Instead, with Cynthia, we used highly specialized retractors that are placed through small incisions with X-ray guidance to minimize the soft tissue damage. Through these small incisions, the spinal nerves were decompressed (“unpinched”), and the slipped vertebra was stabilized with a spinal fusion procedure. The factors that enabled me to do this include advanced surgical instruments, advanced imaging systems (three-dimensional computer-guided navigation), and years of surgical experience. These things lead to surgical results that are safer, less invasive, and more reliable than ever before.
Cynthia had the surgery December 16, 2010. Afterward, she said, “It was amazing to me how easy it was to walk around, and my nerve pain was gone immediately.” Cynthia also said, “It’s amazing to think they could do that with the small incision that I have. I wish I had done it years ago. And I’ve already told other people who are in pain, you need to go.” She was truly thrilled. At Emory, our goal is to get patients back to health as quickly as possible. That’s what minimally invasive surgery is all about.
About S. Tim Yoon, MD: S. Tim Yoon, MD, PhD, specializes in minimally invasive surgery and is assistant professor of orthopedic surgery and chief of Orthopedics at the Veterans Administration Medical Center at Atlanta. He is board certified in orthopedic surgery. Dr. Yoon started practicing at Emory in 2000.
When I first met Mark Putnam, he had chronic pain in his right groin and lower back caused by osteoarthritis of the hip. At 49, Mark felt twice his age. His local orthopedic surgeon was uncomfortable performing surgery because of the extent of the damage to the joint and instead referred Mark to the Emory Orthpaedics & Spine Center.
Mark needed a total hip replacement, and I knew he would be an excellent candidate for anterior total hip arthroplasty, an Emory-pioneered minimally invasive surgery that involved a new approach to the hip joint. Hip arthroplasty traditionally is performed through the posterior, or back, of the hip. This means the surgeon has to remove muscle and ligaments from the bone in order to reach the affected area. Because it takes a while for the tissues to heal after posterior total hip arthroplasty, the range of motion the hip can have for the first couple of months is restricted to prevent dislocation.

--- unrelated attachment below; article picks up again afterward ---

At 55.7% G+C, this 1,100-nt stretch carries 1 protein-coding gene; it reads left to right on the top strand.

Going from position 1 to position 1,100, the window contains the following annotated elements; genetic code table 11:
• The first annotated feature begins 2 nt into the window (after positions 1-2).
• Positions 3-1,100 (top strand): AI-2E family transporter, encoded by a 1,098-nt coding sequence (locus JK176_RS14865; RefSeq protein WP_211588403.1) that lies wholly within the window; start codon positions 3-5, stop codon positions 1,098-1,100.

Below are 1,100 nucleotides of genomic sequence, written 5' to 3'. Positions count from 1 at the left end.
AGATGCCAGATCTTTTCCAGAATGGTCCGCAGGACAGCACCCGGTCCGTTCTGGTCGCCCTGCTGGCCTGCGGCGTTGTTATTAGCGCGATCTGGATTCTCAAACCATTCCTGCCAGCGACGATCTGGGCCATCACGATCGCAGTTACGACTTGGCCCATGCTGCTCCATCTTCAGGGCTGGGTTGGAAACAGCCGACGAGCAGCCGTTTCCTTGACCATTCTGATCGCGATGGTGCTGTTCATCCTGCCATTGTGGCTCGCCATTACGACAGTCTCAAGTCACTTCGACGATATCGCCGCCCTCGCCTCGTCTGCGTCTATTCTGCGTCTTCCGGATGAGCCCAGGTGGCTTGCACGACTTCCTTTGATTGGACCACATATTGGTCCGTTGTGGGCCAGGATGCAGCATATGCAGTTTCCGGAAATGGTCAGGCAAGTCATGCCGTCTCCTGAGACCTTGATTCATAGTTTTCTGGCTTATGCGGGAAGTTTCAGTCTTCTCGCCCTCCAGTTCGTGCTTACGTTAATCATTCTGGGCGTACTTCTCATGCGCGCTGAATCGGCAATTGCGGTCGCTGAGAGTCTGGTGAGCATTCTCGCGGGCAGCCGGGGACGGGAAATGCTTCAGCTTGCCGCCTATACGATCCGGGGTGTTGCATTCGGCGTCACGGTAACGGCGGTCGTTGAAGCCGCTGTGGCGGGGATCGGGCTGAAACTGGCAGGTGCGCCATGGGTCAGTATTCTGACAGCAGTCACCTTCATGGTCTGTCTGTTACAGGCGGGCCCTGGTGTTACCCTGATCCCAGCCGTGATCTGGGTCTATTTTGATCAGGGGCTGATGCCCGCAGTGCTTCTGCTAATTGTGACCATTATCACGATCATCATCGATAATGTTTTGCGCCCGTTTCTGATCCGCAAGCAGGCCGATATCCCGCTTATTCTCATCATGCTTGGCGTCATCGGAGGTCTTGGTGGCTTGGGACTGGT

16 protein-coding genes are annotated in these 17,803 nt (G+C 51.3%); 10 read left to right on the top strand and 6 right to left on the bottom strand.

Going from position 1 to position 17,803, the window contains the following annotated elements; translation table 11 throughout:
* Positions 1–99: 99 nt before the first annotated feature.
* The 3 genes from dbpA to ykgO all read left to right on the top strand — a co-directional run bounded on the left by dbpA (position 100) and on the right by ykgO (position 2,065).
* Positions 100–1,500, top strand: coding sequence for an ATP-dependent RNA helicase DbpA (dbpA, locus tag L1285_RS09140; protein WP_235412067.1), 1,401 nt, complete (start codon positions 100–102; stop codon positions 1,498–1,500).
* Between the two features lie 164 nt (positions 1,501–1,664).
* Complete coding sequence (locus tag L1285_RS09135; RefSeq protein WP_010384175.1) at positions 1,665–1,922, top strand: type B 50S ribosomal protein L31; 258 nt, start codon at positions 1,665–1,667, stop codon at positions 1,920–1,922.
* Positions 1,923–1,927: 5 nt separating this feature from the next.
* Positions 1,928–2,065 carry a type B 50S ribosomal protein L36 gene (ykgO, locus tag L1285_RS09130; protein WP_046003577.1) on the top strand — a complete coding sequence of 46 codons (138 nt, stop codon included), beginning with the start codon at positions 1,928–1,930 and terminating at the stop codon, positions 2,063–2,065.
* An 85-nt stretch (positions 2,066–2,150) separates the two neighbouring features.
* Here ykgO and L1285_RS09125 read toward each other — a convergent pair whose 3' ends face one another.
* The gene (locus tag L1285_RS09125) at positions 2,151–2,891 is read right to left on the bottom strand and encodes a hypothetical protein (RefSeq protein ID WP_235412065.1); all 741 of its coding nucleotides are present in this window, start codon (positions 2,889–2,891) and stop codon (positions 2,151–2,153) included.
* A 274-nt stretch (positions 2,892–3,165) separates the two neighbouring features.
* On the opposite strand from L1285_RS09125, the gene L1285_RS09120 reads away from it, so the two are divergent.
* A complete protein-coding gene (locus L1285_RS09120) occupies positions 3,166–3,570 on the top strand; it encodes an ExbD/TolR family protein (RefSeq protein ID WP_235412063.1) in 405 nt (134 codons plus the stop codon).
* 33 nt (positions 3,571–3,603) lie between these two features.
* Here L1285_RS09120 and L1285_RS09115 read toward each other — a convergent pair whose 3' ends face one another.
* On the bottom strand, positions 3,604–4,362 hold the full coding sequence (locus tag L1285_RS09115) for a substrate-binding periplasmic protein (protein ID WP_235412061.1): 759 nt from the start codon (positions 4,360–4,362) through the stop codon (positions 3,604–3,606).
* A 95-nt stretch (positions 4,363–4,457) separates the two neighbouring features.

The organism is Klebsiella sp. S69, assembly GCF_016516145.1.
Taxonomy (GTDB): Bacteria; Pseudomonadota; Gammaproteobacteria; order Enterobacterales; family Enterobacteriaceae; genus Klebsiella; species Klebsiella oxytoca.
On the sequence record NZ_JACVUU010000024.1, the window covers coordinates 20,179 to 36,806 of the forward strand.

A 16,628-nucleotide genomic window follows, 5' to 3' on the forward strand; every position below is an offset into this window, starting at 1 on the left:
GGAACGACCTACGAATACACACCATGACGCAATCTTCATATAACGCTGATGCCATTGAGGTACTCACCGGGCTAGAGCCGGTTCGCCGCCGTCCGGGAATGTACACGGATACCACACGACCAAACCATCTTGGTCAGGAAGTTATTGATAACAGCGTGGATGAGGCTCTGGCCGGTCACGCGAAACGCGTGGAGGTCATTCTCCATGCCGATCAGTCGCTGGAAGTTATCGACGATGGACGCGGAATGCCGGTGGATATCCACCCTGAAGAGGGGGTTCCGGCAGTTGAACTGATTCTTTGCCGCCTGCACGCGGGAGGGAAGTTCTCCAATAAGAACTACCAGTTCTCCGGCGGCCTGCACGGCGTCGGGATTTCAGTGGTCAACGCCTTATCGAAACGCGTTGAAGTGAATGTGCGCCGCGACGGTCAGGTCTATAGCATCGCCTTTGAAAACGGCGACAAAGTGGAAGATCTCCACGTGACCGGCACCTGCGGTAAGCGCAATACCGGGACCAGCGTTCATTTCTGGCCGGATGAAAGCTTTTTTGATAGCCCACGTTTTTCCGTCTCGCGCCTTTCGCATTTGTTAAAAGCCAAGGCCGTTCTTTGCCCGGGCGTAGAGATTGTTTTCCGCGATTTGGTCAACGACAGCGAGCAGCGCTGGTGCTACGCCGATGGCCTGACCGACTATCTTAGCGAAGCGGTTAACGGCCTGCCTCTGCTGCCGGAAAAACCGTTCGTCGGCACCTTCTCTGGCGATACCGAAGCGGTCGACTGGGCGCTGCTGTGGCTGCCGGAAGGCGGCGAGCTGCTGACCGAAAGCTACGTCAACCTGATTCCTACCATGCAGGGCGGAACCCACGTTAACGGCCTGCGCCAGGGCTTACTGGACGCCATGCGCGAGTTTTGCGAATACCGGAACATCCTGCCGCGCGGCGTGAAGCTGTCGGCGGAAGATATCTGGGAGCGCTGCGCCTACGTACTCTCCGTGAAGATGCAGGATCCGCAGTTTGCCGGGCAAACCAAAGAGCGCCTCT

Anterior total hip arthroplasty has changed the way we perform hip replacement surgery at Emory. During the procedure, the orthopedic surgeon enters the front of the hip, as opposed to the back, via a single, very short incision to the patient’s leg. Because the surgeon can expose the hip without removing as much muscle and ligament from the bones around the hip joint, the patient retains a better range of motion in the hip and has greater hip stability following surgery.
While anterior total hip arthroplasty takes longer than traditional posterior surgery, the quick recovery time more than makes up for it. After surgery, Mark was pain free for the first time in years.
“It’s been terrific,” he said. “I was out the other day playing catch with my son, and I got down in a catcher’s squat and it didn’t even affect me.”
Thomas Bradbury, MD, is an assistant professor of orthopedic surgery. He holds clinic at Emory Orthopaedics & Spine Center at Executive Park and performs surgery at Emory University Orthopaedics & Spine Hospital (EUOSH). Dr. Bradbury’s professional goal is the improvement in quality of life for patients with pain secondary to hip and knee problems. He started practicing at Emory in 2007.